GENEVA (AP) _ Hitler's photographer. Adolf Eichmann's aide. Names corresponding to those of ranking Nazis appear prominently on a list of World War II-era Swiss bank accounts _ angering Jewish groups that banks had hoped to mollify by opening their sealed records.

The anger underscores the difficulties Swiss banks face in dealing with Holocaust sensitivities more than a half-century after the end of the Nazi era.

A spokeswoman for the Swiss Bankers Association, which published the list of 1,872 names Wednesday, said the inclusion of any Nazis merely reflects the banks' attempt to be as open as possible, in compliance with the Jewish groups' wishes.

``If some of those names are names of Nazi people _ and we are checking that _ that shows ... that the banks announced everything,'' said Silvia Matile.

A Holocaust research center in Israel said six names on the list appear to match those of Nazis, with some spelling discrepancies. They included Hitler's photographer, Heinrich Hoffmann, and Willy Bauer, an alias used by Eichmann's aide, Anton Burger.

However, it was not clear whether the accounts actually belonged to known Nazis or if they were the property of other people with the same names. The Wiesenthal Center made the Nazi connections by comparing the Swiss list with its own records of Nazis, and has asked Swiss authorities for clarification.

Ironically, some of the most vocal critics of the Swiss banks' secrecy laws were among the angriest over the new disclosure.

``Imagine the feelings of victims' families as they read the list and see the names of victims alongside those of their murderers,'' said Greville Janner, chairman of Britain's Holocaust Education Trust, who helped lead the campaign for releasing the names.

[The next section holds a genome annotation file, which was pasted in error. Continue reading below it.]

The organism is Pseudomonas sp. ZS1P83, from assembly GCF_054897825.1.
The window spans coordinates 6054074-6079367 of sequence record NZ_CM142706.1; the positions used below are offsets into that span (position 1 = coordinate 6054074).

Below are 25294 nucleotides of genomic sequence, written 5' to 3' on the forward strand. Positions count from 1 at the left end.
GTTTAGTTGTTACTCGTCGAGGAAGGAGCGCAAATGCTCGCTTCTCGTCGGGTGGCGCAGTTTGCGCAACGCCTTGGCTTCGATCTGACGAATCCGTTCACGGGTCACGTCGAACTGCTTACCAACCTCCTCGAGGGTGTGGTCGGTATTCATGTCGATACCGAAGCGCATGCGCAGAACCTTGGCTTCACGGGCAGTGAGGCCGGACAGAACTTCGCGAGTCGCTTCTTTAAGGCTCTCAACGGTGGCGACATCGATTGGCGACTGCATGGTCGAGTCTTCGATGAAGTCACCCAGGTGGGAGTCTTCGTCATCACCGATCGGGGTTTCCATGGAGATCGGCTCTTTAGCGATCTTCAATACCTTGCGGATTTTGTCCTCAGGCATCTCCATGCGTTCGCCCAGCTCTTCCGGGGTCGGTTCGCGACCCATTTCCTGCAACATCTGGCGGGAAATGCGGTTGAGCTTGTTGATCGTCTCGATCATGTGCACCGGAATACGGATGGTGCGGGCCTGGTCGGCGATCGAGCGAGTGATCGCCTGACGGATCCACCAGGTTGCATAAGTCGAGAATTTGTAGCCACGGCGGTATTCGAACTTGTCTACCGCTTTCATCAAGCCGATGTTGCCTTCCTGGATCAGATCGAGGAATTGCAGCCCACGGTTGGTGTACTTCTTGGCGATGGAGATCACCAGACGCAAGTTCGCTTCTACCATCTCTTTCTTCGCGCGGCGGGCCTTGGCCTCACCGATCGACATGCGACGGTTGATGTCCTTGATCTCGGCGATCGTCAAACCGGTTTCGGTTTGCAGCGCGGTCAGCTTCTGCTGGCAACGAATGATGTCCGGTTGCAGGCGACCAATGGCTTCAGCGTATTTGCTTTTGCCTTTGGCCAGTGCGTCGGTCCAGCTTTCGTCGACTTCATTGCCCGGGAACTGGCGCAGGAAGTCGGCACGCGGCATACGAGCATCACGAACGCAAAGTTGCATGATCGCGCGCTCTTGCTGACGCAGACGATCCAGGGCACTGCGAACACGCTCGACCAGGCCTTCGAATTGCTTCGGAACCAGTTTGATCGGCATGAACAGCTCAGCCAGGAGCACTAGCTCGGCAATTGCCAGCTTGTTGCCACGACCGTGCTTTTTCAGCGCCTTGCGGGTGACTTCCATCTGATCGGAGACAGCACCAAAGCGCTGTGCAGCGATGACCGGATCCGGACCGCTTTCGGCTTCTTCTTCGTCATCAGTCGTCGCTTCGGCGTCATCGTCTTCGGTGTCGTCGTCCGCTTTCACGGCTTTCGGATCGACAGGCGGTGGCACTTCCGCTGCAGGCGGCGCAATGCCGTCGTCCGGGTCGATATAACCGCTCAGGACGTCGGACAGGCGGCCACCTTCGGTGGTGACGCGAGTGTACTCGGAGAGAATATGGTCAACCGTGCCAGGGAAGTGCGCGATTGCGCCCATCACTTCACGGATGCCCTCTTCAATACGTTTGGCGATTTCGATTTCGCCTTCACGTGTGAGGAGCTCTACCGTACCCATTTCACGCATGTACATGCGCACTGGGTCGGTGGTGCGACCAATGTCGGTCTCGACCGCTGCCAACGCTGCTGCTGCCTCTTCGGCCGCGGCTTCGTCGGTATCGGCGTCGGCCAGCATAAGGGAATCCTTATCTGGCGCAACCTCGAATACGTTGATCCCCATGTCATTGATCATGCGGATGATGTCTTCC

Some heirs to Holocaust victims were also outraged over names that were not on the list _ relatives they were sure owned Swiss bank accounts when they died at the hands of the Nazis.

Nevertheless, the list continued to provoke widespread interest.

Thirty-six hours after its publication, more than 2,000 people had called five regional centers in New York; Sydney, Australia; Budapest, Hungary; Basel, Switzerland, and Tel Aviv, Israel, Matile said.

In addition, the bankers association site on the World Wide Web was clogged with visitors checking out names.

Efraim Zuroff, director of the Simon Wiesenthal Center in Israel, said the possible inclusion of top Nazis on the list only revealed ``the coverup of the last 50 years.''

Rabbi Marvin Hier, the center's founder, sent a letter to the Swiss Bankers' Association on Wednesday demanding ``urgent help'' in determining if six names on the list were indeed Nazis.

Heir said a Heinrich Ernst Hofmann on the list could be Hitler photographer Heinrich Hoffmann and a Willi Bauer on the list could refer to the alias used by Eichmann's aide _ Willy Bauer.

He also cited Elise Eder, which he said could refer to Elisabeth Eder, the wife of Ernst Kaltenbrunner, a top Nazi executed at Nuremberg; Hermann Eser, which might be Hermann Esser, vice president of the Reichstag; H. Schmitz which could be Hermann Schmitz, head of a chemical company linked to the concentration camps, and Karl Jaeger, a notorious killer of Lithuanian Jews.

Nazi hunter Simon Wiesenthal said the list also includes the name of a Slovak leader responsible for sending thousands of Jews to Nazi concentration camps.

Vojtech Tuka, prime minister of pro-Nazi Slovakia during the war, was executed in 1946, Wiesenthal said in a statement, and urged that the money in Tuka's account be turned over to the Swiss fund for victims of the Nazis.

``If there are Nazis on the list, they shouldn't see a dime,'' said Avraham Burg, head of Israel's Jewish Agency, who worked with the Swiss banks to produce the list.

Matile said steps were being taken to make sure no ill-gotten Nazi gains would be handed over to heirs.

``We have guarantees that criminal money will not be paid out,'' she said. ``We will have a claims-resolution panel that will judge about those claims.''

Backing that up is the international panel led by Paul Volcker, former chairman of the U.S. Federal Reserve, which is supervising the effort to turn over assets of Holocaust victims to their heirs.

The list was supposed to include all non-Swiss account owners who haven't contacted the Swiss banks since World War II, but Matile said more names will probably be released when the banks publish more information in October.